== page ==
About Us

Directors | Leaders

Andrew Arthur: Associate Director

A native of the UK, Andrew Arthur has established a fine, wide-spread reputation as a musician of notable versatility; highly regarded on the international concert platform and equally at home as a conductor, keyboard soloist, accompanist and continuo player, he combines all of these disciplines within his principal teaching position as Fellow, Director of Music and Director of Studies in Music at Trinity Hall in the University of Cambridge. An acknowledged specialist in the music of the Baroque and Classical periods Andrew is best known for his work in the field of historically informed performance and, alongside his educational commitments, he enjoys a busy and varied freelance career that has seen him perform extensively throughout the United Kingdom and on tour across Europe, South Africa, Singapore, Canada and the USA.

Andrew is Associate Director of the internationally renowned period-instrument orchestra, The Hanover Band, with whom he has undertaken over 200 performances, including live broadcasts for BBC Radio 3, numerous large-scale tours of orchestral, vocal and chamber repertoire and regular annual performances of J.S. Bach’s Passions and Handel’s Messiah. Recent highlights include appearances at King’s Place, London, Chichester Cathedral, Windsor Castle, St James’ Palace and the Basilica of Laren in the Netherlands.

From 2006-2014 Andrew held the position of Principal Conductor of the Euterpe Baroque Consort based in Antwerp, Belgium, during which tenure he broadcast both major works and chamber concerts on live radio for KLARA and appeared regularly at prominent festivals such as Klara in het Paleis and the Festival van Vlaanderen. Andrew is also Musical Director of his own period-instrument ensemble and vocal consort Orpheus Britannicus with whom he records for Resonus Classics and, each summer, he performs at the Carmel Bach Festival in California where he is a long-standing member of the Artistic Leadership Team and where he has served as a Director and as Principal Organist & Harpsichordist since 1999.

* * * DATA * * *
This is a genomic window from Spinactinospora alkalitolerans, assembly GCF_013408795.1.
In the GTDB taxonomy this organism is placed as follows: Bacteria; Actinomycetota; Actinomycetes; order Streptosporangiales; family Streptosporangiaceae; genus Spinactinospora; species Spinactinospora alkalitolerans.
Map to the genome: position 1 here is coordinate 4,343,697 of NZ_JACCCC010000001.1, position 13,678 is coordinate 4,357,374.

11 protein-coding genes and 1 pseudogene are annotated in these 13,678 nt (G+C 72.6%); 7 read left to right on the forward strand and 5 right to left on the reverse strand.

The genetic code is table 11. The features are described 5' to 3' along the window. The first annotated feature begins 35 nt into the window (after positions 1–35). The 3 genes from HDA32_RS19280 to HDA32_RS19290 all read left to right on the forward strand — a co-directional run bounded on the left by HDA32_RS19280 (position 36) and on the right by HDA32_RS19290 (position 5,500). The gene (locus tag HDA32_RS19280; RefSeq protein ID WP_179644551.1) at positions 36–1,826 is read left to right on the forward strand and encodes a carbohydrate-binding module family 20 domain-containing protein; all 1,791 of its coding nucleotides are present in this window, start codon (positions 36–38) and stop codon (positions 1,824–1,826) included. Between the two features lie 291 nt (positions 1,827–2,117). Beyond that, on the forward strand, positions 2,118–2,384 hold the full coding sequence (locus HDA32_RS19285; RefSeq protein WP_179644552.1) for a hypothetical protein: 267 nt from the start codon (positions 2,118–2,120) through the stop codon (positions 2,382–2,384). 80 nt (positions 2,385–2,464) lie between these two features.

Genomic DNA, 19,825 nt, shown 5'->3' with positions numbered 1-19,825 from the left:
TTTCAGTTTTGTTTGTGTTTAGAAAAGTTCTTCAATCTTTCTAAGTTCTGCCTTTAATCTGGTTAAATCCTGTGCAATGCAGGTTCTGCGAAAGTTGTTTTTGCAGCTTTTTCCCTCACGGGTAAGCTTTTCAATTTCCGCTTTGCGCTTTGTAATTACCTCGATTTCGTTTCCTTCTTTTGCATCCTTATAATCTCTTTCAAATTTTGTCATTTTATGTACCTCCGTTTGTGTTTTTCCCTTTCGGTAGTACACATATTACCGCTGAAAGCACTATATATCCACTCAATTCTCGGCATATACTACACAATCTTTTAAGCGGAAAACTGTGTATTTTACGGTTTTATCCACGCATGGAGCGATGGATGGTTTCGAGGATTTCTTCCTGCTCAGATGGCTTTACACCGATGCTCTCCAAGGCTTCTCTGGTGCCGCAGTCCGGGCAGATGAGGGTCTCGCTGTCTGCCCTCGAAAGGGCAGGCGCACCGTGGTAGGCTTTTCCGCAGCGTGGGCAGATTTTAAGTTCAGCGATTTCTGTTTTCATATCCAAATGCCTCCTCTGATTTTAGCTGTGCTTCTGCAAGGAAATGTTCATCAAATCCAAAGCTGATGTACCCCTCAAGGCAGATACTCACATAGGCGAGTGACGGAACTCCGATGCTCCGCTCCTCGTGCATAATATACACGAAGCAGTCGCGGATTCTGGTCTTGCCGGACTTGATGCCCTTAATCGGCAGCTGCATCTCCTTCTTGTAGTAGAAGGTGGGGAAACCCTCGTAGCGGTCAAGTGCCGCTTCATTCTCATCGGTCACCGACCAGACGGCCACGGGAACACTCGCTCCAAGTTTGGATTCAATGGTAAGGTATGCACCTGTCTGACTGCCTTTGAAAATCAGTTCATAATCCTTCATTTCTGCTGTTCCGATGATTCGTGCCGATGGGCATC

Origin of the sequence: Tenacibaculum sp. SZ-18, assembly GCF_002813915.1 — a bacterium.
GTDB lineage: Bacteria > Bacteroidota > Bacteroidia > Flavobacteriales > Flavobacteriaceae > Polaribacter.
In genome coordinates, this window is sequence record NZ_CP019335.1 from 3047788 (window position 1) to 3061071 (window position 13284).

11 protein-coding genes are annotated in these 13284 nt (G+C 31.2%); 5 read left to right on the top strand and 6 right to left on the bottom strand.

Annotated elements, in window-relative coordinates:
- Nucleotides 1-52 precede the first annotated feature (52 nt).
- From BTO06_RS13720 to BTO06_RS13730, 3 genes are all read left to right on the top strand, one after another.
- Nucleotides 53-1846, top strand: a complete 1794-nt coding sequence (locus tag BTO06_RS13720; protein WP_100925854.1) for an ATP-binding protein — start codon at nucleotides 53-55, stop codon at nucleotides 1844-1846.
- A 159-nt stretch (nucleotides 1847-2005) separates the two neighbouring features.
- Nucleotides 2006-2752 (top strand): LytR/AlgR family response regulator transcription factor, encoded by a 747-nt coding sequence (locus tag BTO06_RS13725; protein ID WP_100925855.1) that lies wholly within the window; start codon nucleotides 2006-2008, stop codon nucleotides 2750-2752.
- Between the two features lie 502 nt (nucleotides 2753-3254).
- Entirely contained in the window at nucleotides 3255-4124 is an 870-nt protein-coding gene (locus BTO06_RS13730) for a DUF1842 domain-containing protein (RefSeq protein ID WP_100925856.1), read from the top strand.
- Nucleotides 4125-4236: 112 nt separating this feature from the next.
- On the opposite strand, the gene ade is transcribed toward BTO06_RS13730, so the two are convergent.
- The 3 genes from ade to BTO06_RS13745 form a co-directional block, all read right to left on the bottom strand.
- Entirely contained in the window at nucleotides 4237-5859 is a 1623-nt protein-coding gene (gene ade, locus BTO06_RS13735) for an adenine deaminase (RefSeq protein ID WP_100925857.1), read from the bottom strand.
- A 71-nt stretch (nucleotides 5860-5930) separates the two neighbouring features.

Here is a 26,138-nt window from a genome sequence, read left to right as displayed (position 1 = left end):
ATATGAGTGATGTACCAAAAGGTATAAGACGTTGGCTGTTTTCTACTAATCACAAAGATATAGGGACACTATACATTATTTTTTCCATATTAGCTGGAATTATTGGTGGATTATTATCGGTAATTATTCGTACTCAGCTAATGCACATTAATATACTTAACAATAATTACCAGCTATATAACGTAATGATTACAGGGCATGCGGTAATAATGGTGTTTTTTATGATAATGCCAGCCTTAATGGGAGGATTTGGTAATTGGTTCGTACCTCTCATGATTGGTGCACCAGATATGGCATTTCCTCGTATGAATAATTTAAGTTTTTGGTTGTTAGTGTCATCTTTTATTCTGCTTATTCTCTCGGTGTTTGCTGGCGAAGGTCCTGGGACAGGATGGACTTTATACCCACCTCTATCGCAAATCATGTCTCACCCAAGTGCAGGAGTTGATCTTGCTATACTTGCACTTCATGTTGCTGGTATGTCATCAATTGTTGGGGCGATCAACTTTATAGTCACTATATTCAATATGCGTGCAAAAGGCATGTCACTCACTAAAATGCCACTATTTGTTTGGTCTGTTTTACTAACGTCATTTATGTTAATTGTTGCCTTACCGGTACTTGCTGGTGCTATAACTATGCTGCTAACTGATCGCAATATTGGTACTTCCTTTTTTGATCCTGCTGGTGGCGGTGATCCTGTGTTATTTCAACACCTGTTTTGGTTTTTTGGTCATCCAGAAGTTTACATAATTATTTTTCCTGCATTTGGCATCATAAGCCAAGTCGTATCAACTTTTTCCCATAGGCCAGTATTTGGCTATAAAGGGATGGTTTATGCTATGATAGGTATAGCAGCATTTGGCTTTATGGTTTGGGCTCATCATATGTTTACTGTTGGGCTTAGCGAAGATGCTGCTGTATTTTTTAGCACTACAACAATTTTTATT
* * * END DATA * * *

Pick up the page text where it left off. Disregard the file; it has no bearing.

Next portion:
As a keyboard player, Andrew’s engagements encompass organ, harpsichord and fortepiano literature and he has given countless performances of concertos by J.S. Bach, Handel, C.P.E. Bach, Haydn and Mozart. In 2007, he toured the UK performing the complete solo organ works of Dieterich Buxtehude, marking the composer’s tercentenary year and he is currently involved in performing a complete cycle of J.S. Bach’s organ works in the USA. His love for chamber music and, in particular, his affinity for keyboard accompaniment has yielded a number of significant collaborations with other leading period-instrumentalists including duo-partnerships with the eminent violinists, Elizabeth Wallfisch, Theresa Caudle and Peter Hanson. As a continuo player, he has been engaged by many of the UK’s leading period-instrument orchestras and professional choirs, working under such conductors as Nicholas Kraemer, Stephen Layton, Bruno Weil, Sir Stephen Cleobury and Sir Charles Mackerras. In 2000, he participated in Sir John Eliot Gardiner’s celebrated Bach Cantata Pilgrimage with the English Baroque Soloists and Monteverdi Choir. Andrew maintains an active profile as a recording artist and his multifarious CD recordings have been met with great critical acclaim in the musical Press.